Social banditry or social crime is a popular form of lower class social resistance involving behavior characterized by law as illegal but is supported by wider (usually peasant) society as being moral and acceptable. The term social bandit was invented by the Marxist historian Eric Hobsbawm in his 1959 book Primitive Rebels and 1969 book Bandits. Hobsbawm characterized social banditry as a primitive form of class struggle and class resistance in usually pre-industrial and frontier societies. He further expanded the field in the 1969 study Bandits. Social banditry is a widespread phenomenon that has occurred in many societies throughout recorded history, and forms of social banditry still exist, as evidenced by piracy and organized crime syndicates. Later social scientists have also discussed the term's applicability to more modern forms of crime, like street gangs and the economy associated with the trade in illegal drugs.
Hobsbawm's key thesis was that outlaws were individuals living on the edges of rural societies by robbing and plundering, who are often seen by ordinary people as heroes or beacons of popular resistance. He called it a form of "pre-historic social movement", by contrast with the organized labour movement. Hobsbawm's book discusses the bandit as a symbol, and mediated idea, and some of the outlaws he refers to are Pancho Villa, Lampião, Ned Kelly, Dick Turpin, Juraj Jánošík, Sándor Rózsa, Billy the Kid and Carmine Crocco, among others. The colloquial sense of an outlaw as bandit or brigand is the subject of the following passage by Hobsbawm:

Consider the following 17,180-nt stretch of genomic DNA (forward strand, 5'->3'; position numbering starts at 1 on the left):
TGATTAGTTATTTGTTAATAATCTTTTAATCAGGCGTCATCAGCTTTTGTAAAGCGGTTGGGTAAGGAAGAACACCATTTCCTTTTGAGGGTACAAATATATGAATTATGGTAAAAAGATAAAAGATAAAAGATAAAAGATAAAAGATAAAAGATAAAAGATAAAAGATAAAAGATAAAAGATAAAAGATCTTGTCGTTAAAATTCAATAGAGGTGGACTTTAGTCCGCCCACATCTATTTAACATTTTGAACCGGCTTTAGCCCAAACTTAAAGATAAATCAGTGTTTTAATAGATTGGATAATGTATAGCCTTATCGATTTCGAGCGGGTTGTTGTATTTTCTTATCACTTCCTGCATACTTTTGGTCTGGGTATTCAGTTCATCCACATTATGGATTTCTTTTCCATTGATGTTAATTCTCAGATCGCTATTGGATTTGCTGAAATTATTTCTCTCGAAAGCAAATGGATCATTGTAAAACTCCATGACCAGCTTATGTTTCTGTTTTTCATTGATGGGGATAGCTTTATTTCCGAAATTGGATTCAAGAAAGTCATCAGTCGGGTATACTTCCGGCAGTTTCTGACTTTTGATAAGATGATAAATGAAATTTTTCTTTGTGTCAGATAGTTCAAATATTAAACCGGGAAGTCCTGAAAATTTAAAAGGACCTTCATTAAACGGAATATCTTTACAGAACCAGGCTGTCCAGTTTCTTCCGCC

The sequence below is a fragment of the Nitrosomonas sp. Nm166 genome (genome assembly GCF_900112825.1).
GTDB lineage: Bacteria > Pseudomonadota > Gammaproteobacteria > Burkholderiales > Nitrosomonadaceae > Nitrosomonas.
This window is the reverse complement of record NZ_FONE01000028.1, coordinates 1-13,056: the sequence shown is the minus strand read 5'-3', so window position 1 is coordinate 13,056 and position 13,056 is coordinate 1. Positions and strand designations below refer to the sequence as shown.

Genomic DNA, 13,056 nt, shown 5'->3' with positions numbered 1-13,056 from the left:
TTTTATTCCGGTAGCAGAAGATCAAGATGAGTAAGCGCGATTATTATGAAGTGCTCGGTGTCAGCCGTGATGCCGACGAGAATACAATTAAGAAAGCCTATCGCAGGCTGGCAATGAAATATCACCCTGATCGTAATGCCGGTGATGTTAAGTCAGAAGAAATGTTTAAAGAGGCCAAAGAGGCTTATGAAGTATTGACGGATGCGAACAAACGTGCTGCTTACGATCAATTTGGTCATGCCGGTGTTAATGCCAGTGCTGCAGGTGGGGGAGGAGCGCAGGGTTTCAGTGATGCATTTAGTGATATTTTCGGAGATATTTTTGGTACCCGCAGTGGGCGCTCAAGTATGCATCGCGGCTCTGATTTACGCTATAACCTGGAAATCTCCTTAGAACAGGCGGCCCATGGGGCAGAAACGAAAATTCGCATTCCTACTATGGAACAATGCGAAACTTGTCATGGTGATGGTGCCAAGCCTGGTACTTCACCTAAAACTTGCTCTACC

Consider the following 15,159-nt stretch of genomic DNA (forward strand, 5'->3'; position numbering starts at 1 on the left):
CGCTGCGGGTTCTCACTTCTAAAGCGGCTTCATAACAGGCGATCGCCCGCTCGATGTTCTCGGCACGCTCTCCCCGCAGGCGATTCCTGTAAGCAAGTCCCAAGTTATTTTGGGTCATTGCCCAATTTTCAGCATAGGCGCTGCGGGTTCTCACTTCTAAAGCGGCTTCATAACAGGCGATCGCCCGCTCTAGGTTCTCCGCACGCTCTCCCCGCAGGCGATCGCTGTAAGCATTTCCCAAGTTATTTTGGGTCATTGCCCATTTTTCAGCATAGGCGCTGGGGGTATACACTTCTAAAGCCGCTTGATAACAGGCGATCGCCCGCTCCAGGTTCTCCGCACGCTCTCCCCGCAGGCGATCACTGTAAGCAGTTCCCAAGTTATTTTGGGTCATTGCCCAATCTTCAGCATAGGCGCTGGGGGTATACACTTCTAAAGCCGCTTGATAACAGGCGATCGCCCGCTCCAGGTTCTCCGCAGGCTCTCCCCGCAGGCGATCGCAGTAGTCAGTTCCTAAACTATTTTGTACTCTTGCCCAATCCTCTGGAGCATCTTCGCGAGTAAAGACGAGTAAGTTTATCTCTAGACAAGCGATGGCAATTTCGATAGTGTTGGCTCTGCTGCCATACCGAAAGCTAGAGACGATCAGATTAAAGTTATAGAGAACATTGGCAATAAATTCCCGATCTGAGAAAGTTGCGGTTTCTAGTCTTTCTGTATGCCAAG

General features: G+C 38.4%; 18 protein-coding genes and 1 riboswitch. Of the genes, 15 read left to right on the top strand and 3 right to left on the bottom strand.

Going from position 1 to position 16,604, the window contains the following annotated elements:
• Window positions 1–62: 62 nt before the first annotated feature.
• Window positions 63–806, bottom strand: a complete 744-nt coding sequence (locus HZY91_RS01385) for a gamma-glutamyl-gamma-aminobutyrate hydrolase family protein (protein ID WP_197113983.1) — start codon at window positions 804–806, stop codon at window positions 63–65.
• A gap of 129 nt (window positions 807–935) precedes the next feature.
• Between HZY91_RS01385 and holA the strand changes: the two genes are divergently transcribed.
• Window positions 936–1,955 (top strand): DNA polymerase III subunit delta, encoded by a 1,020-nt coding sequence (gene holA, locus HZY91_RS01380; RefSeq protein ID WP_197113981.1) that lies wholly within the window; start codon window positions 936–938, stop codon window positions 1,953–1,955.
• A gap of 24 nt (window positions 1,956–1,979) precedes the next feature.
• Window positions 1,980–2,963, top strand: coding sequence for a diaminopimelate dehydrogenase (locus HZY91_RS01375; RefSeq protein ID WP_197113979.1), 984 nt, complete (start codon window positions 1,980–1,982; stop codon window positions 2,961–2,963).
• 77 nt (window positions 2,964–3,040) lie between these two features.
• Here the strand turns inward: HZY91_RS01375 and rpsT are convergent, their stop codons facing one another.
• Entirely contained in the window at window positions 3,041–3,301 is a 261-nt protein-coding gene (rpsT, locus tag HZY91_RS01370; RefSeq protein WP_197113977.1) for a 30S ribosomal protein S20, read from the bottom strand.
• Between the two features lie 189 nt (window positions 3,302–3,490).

The point about social bandits is that they are peasant outlaws whom the lord and state regard as criminals, but who remain within peasant society, and are considered by their people as heroes, as champions, avengers, fighters for justice, perhaps even leaders of liberation, and in any case as men to be admired, helped and supported. This relation between the ordinary peasant and the rebel, outlaw and robber is what makes social banditry interesting and significant ... Social banditry of this kind is one of the most universal social phenomena known to history.
Historians and anthropologists such as John S. Koliopoulos and Paul Sant Cassia have criticised the social bandit theory, emphasising the frequent use of bandits as armatoloi by Ottoman authorities in suppressing the peasantry in defence of the central state. Sant Cassia observed of Mediterranean bandits that they "are often romanticized afterward through nationalistic rhetoric and texts which circulate and have a life of their own, giving them a permanence and potency which transcends their localized domain and transitory nature". In Hobsbawm's case, the romanticisation was political rather than nationalistic, yet the fluid, ambiguous figure of the bandit remains.